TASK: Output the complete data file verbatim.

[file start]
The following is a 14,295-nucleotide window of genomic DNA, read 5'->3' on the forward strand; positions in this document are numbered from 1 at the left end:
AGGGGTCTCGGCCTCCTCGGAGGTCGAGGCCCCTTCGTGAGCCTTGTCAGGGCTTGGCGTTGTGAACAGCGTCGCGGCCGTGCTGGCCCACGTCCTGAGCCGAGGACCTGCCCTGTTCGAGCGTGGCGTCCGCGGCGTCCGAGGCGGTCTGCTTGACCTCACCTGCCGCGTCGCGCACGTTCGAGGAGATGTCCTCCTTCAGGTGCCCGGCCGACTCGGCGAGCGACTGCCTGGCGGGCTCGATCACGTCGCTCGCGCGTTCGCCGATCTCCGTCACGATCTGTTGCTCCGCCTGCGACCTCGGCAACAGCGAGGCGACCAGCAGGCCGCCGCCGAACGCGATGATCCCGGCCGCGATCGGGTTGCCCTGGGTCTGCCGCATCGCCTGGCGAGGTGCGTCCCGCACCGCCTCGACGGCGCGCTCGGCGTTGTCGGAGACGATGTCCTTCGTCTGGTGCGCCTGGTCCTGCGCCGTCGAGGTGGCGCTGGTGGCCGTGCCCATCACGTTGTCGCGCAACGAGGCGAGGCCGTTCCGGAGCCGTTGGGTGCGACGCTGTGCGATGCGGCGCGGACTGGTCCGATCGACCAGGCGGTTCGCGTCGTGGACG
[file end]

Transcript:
The following is a 14,295-nucleotide window of genomic DNA, read 5'->3' on the forward strand; positions in this document are numbered from 1 at the left end:
AGGGGTCTCGGCCTCCTCGGAGGTCGAGGCCCCTTCGTGAGCCTTGTCAGGGCTTGGCGTTGTGAACAGCGTCGCGGCCGTGCTGGCCCACGTCCTGAGCCGAGGACCTGCCCTGTTCGAGCGTGGCGTCCGCGGCGTCCGAGGCGGTCTGCTTGACCTCACCTGCCGCGTCGCGCACGTTCGAGGAGATGTCCTCCTTCAGGTGCCCGGCCGACTCGGCGAGCGACTGCCTGGCGGGCTCGATCACGTCGCTCGCGCGTTCGCCGATCTCCGTCACGATCTGTTGCTCCGCCTGCGACCTCGGCAACAGCGAGGCGACCAGCAGGCCGCCGCCGAACGCGATGATCCCGGCCGCGATCGGGTTGCCCTGGGTCTGCCGCATCGCCTGGCGAGGTGCGTCCCGCACCGCCTCGACGGCGCGCTCGGCGTTGTCGGAGACGATGTCCTTCGTCTGGTGCGCCTGGTCCTGCGCCGTCGAGGTGGCGCTGGTGGCCGTGCCCATCACGTTGTCGCGCAACGAGGCGAGGCCGTTCCGGAGCCGTTGGGTGCGACGCTGTGCGATGCGGCGCGGACTGGTCCGATCGACCAGGCGGTTCGCGTCGTGGACG